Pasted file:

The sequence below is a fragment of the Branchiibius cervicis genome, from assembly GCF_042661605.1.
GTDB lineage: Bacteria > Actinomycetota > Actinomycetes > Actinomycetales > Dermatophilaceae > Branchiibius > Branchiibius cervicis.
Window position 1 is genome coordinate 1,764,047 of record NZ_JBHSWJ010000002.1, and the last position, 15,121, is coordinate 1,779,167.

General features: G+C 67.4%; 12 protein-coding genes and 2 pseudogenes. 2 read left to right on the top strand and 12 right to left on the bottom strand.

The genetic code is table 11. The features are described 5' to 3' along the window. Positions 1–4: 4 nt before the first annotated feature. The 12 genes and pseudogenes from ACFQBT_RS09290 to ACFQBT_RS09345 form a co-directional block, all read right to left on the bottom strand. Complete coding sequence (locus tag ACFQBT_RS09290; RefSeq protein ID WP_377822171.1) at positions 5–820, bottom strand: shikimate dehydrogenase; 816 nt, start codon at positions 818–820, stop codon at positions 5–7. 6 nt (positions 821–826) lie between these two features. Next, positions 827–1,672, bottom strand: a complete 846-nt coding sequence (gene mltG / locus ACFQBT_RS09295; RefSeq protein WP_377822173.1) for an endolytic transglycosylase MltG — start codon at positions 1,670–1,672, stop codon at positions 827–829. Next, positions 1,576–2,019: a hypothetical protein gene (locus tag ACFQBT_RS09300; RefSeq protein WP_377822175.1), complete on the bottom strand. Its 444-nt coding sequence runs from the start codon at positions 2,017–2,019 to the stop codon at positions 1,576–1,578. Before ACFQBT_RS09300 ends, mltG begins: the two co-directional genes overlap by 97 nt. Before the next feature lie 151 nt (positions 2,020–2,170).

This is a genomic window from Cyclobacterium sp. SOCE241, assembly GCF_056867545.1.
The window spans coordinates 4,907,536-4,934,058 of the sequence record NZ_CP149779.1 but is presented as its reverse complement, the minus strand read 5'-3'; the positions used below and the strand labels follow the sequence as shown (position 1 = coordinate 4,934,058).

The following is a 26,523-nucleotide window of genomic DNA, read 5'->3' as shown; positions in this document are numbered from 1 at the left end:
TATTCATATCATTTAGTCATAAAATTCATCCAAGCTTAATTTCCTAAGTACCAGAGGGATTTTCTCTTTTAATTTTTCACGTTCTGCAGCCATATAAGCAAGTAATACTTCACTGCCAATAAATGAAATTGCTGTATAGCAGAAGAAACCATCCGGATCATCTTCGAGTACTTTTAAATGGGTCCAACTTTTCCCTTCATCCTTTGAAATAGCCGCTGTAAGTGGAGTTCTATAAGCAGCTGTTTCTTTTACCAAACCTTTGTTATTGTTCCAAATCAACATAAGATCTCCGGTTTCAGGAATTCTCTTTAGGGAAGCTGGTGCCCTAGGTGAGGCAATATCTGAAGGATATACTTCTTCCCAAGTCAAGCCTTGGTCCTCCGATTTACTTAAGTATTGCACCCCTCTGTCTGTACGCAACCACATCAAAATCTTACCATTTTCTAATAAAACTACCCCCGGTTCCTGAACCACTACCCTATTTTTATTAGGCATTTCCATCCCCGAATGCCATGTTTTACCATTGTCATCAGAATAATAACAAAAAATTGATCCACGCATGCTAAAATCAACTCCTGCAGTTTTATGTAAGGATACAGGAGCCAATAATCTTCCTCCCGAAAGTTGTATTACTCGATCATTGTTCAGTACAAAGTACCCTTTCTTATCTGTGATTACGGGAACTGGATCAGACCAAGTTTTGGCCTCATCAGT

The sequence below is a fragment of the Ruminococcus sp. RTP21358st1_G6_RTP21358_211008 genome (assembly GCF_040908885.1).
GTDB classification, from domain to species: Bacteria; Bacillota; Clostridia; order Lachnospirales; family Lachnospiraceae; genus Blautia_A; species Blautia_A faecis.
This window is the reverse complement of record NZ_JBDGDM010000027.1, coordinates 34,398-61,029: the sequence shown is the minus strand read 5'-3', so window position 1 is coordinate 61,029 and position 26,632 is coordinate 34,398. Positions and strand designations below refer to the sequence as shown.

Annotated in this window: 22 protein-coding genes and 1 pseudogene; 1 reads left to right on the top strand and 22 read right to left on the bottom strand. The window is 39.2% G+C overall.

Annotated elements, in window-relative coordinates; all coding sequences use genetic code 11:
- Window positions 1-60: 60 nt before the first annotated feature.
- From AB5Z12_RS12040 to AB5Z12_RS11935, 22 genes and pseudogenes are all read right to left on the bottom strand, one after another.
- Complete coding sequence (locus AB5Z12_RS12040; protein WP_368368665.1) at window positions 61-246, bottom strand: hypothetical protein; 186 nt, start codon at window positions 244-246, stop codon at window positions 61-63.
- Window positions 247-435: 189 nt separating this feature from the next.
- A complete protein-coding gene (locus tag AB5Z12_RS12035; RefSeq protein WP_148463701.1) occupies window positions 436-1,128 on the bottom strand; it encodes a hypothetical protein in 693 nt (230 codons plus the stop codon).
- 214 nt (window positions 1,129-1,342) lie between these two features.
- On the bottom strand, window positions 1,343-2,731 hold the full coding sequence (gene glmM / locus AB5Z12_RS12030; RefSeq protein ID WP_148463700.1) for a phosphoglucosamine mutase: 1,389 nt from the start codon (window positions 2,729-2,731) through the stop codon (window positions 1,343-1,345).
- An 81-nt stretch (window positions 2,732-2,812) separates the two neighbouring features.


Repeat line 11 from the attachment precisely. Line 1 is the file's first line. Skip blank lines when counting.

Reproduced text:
GTDB classification, from domain to species: Bacteria; Bacillota; Clostridia; order Lachnospirales; family Lachnospiraceae; genus Blautia_A; species Blautia_A faecis.